I feel that task breakdown should be done only in limited circumstances and only to the degree where the benefit outweighs the admin cost:
  • if the team feels that the benefit outweighs the cost
  • if a developer or pair needs to break the story down into tasks in order to understand the work to be done, go for it (but don't worry about tracking all the details in a tool)
  • Perhaps if your team is not mature enough to understand how to break down a story into tasks, and so you must spoon feed them with tasks (even then, I think it better to have them pair with experienced developers to learn how to become self-sufficient.)
  • If the tasks to implement a story can be parallelized (different developers or pairs can be working on different tasks for the same story in parallel)
  • If your team has "silo dysfunction" that requires choosing stories that don't overload a skill or domain area on the team
Example: let's say you have a project with equal parts C++, Java, and Fortran code and you have C++, Java, and Fortran programmers who can't span technologies. In order to keep from overloading one technology group, you must choose stories that balance the work across those silos. Sometimes, the only way to create this balance is to task out the work across technologies, to ensure you're not overloading one camp.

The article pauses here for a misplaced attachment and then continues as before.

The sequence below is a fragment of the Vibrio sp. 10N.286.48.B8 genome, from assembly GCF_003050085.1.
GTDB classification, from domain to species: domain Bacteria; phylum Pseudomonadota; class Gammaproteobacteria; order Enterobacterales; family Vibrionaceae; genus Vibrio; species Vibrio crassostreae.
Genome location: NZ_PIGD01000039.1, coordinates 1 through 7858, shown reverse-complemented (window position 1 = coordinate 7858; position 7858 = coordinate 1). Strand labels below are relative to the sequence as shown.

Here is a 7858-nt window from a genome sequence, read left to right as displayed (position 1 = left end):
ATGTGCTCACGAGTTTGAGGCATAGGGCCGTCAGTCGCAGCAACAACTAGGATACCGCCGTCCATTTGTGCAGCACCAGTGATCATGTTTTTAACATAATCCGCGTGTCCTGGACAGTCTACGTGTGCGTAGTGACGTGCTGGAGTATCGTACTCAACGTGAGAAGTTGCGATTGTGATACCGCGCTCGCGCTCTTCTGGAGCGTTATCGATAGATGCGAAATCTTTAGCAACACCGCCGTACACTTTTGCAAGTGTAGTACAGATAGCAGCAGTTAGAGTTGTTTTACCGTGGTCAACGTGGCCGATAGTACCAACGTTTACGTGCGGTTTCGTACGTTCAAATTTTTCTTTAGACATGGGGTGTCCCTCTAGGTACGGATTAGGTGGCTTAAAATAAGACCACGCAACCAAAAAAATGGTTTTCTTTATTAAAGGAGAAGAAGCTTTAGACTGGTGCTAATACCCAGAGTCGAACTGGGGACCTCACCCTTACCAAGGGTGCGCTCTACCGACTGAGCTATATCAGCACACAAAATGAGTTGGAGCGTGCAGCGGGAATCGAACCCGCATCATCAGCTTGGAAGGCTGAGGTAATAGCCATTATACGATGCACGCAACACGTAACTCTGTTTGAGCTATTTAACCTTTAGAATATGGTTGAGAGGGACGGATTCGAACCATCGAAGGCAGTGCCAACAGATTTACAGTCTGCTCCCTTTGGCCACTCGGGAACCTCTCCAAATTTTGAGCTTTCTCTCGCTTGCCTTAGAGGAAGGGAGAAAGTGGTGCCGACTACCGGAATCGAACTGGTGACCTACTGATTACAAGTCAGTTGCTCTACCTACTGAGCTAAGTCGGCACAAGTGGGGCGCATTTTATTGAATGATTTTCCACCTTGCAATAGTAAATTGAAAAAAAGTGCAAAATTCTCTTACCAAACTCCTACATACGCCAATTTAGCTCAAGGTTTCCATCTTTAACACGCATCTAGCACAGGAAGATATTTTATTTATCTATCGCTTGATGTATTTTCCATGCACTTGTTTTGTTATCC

By the way - removal of this dysfunction over time is recommended.
My feeling: Using the whole team's time in the IPM doing task breakdown and estimating tasks is usually wasteful. I recommend that task breakdown be undertaken, if necessary, at the last responsible moment... when the story moves from "ready" to "in development", rather than at the IPM. The developer or pair picking up the story should do the breakdown.

Task breakdown smells (and yes, I've seen them all):
  • The tasks look like this:
Design the code
Write the code